All proceeds from the shirt’s sales will go directly to Black Lives Matter.
The shirts are selling for US$25 each. They can be ordered from anywhere in the world and will ship from mid-July from the band’s official merchandise website.
On June 8, Morello posted a photo to Instagram of himself in the Black Lives Matter shirt featuring the iconic font, alongside his mother and a message supporting the movement.
View this post on Instagram
My 96 yr old mom has been a tireless advocate for Black Lives her whole life. From being a foreign student advisor at the Univ. of Illinois, to teaching in Kenya and supporting the anti-colonial movement there, to teaching African Studies and bringing a radical perspective to a white conservative high school for 30 yrs, to being a member of the Illinois Urban League and campaigning for civil rights, to helping homeless African American men get their GED at the Salvation Army, to telling anybody who came at our family with any racist garbage to go straight to hell, to arming me with pride & confidence, to being a lifelong proponent of racial justice and ruthless critic of racist police. Proud to stand with her today, as always, in solidarity in the fight for a more just and humane country & planet. (Photo by Rhoads Morello)
Black Sabbath bassist Geezer Butler approved, commenting “Nice shirt & nice sentiment & awesome mum”. Now, the band are selling the shirts themselves.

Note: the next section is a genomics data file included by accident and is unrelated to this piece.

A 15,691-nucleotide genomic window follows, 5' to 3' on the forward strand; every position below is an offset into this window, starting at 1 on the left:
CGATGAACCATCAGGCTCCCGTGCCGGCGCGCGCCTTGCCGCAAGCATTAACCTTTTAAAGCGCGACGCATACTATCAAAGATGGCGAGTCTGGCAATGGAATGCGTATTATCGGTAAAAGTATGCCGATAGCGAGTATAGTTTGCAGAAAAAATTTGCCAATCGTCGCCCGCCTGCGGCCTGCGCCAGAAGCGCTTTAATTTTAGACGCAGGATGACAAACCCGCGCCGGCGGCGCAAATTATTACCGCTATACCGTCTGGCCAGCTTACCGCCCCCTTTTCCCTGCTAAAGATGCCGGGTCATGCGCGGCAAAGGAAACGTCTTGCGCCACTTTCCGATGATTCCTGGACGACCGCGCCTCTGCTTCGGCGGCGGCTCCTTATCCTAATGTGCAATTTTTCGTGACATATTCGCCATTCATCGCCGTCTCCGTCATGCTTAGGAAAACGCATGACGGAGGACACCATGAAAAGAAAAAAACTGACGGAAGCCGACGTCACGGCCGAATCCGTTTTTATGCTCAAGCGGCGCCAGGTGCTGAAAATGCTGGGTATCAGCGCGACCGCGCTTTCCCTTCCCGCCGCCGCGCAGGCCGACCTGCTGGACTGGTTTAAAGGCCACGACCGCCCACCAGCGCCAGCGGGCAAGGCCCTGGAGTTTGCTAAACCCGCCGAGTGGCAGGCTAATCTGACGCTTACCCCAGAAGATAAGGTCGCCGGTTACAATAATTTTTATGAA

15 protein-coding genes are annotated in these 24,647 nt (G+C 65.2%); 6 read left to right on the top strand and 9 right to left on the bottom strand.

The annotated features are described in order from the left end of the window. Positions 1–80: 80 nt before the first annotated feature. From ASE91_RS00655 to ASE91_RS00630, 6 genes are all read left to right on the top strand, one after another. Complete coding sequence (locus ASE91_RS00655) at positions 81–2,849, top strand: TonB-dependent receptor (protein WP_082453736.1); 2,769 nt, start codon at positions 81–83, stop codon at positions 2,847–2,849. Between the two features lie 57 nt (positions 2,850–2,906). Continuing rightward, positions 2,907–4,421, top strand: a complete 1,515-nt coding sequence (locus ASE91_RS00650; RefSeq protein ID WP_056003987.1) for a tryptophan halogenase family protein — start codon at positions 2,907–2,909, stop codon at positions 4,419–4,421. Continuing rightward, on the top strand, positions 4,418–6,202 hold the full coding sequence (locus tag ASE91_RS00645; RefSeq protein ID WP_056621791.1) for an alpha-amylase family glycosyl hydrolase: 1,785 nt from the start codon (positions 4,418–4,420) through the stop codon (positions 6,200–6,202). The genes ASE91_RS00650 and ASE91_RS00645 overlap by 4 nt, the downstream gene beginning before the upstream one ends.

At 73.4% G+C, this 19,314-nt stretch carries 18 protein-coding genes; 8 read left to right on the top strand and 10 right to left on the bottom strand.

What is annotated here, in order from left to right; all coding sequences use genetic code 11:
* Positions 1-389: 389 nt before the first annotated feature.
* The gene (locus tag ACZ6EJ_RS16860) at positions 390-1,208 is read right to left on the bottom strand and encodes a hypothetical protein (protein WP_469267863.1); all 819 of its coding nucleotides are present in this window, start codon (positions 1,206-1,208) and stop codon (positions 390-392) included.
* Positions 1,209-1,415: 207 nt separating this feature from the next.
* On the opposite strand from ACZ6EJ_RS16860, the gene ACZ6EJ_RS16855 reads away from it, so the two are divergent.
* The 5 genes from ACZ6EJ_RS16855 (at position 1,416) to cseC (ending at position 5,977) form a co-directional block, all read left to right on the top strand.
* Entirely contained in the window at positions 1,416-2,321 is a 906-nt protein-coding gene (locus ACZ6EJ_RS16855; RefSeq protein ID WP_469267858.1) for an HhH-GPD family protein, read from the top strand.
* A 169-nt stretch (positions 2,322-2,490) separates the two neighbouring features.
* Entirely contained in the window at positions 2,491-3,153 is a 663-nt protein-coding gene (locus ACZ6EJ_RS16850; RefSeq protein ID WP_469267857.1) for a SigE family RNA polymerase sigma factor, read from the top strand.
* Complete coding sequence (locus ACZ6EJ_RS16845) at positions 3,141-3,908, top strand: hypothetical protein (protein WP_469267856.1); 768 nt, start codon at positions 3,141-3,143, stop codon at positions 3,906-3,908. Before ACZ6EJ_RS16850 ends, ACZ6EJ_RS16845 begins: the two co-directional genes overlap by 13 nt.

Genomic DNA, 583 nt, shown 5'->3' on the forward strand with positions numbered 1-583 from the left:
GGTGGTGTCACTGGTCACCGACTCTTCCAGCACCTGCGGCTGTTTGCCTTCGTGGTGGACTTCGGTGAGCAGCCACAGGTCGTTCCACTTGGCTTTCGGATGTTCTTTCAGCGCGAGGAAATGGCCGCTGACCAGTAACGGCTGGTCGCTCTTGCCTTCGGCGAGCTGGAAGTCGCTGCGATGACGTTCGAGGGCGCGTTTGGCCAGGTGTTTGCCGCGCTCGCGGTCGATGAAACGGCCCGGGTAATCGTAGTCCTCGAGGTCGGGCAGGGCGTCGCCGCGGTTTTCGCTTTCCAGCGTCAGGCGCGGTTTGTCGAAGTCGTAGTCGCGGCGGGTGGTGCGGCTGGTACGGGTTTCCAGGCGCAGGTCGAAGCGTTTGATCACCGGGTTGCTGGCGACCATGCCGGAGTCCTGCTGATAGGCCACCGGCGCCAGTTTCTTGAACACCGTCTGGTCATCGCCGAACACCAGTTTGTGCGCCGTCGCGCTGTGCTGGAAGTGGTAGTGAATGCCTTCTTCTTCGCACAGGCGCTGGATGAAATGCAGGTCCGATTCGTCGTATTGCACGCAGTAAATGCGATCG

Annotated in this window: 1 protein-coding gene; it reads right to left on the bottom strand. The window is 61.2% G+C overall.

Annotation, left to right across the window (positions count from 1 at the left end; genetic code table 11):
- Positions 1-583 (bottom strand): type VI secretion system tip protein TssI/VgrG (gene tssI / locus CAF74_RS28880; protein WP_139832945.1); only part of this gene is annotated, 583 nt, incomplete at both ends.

Black Sabbath aren’t the first band to release merchandise in support of the Black Lives Matter movement. Knocked Loose, Dying Wish, Drug Church, SeeYouSpaceCowboy, Can’t Swim, Beartooth and The Story So Far are some of the other acts who have designed new merchandise, with profits going to Black Lives Matter and related charities.
Earlier this year, Black Sabbath’s Ozzy Osbourne got behind another charitable cause through the sale of merchandise. The singer donated 10 per cent of all tour merchandise sales to Michael J. Fox’s Parkinson’s disease charity.
In May, Black Sabbath’s Tony Iommi revealed that it “would be good” to play more shows with the iconic metal outfit.
“It would have to be a year or an 18-month tour,” he said on SiriusXM’s ‘Trunk Nation’ show.
“The hard thing is, certainly with Sabbath, because it’s such a big thing, you can’t just do an occasional show, because of the crew, and you have the whole setup.”